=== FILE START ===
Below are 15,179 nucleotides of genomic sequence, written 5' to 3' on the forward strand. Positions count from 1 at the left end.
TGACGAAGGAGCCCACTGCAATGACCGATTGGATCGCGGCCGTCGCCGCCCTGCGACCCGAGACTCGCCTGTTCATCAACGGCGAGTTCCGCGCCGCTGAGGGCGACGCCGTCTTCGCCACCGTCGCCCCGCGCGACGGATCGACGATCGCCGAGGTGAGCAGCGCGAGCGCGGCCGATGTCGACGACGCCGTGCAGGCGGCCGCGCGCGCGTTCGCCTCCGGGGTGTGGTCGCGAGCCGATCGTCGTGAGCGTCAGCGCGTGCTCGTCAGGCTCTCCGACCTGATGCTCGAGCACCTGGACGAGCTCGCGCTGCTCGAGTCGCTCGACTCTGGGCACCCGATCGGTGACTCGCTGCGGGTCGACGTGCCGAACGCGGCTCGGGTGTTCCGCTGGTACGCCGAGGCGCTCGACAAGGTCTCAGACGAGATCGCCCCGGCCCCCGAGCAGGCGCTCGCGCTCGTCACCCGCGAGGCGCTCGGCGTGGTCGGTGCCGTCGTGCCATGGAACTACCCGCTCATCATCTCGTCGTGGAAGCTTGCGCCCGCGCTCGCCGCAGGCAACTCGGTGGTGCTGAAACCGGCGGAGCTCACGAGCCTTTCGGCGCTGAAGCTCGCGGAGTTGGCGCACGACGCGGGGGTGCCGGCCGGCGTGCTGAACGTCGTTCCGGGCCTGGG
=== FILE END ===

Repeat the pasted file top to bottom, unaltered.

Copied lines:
Below are 15,179 nucleotides of genomic sequence, written 5' to 3' on the forward strand. Positions count from 1 at the left end.
TGACGAAGGAGCCCACTGCAATGACCGATTGGATCGCGGCCGTCGCCGCCCTGCGACCCGAGACTCGCCTGTTCATCAACGGCGAGTTCCGCGCCGCTGAGGGCGACGCCGTCTTCGCCACCGTCGCCCCGCGCGACGGATCGACGATCGCCGAGGTGAGCAGCGCGAGCGCGGCCGATGTCGACGACGCCGTGCAGGCGGCCGCGCGCGCGTTCGCCTCCGGGGTGTGGTCGCGAGCCGATCGTCGTGAGCGTCAGCGCGTGCTCGTCAGGCTCTCCGACCTGATGCTCGAGCACCTGGACGAGCTCGCGCTGCTCGAGTCGCTCGACTCTGGGCACCCGATCGGTGACTCGCTGCGGGTCGACGTGCCGAACGCGGCTCGGGTGTTCCGCTGGTACGCCGAGGCGCTCGACAAGGTCTCAGACGAGATCGCCCCGGCCCCCGAGCAGGCGCTCGCGCTCGTCACCCGCGAGGCGCTCGGCGTGGTCGGTGCCGTCGTGCCATGGAACTACCCGCTCATCATCTCGTCGTGGAAGCTTGCGCCCGCGCTCGCCGCAGGCAACTCGGTGGTGCTGAAACCGGCGGAGCTCACGAGCCTTTCGGCGCTGAAGCTCGCGGAGTTGGCGCACGACGCGGGGGTGCCGGCCGGCGTGCTGAACGTCGTTCCGGGCCTGGG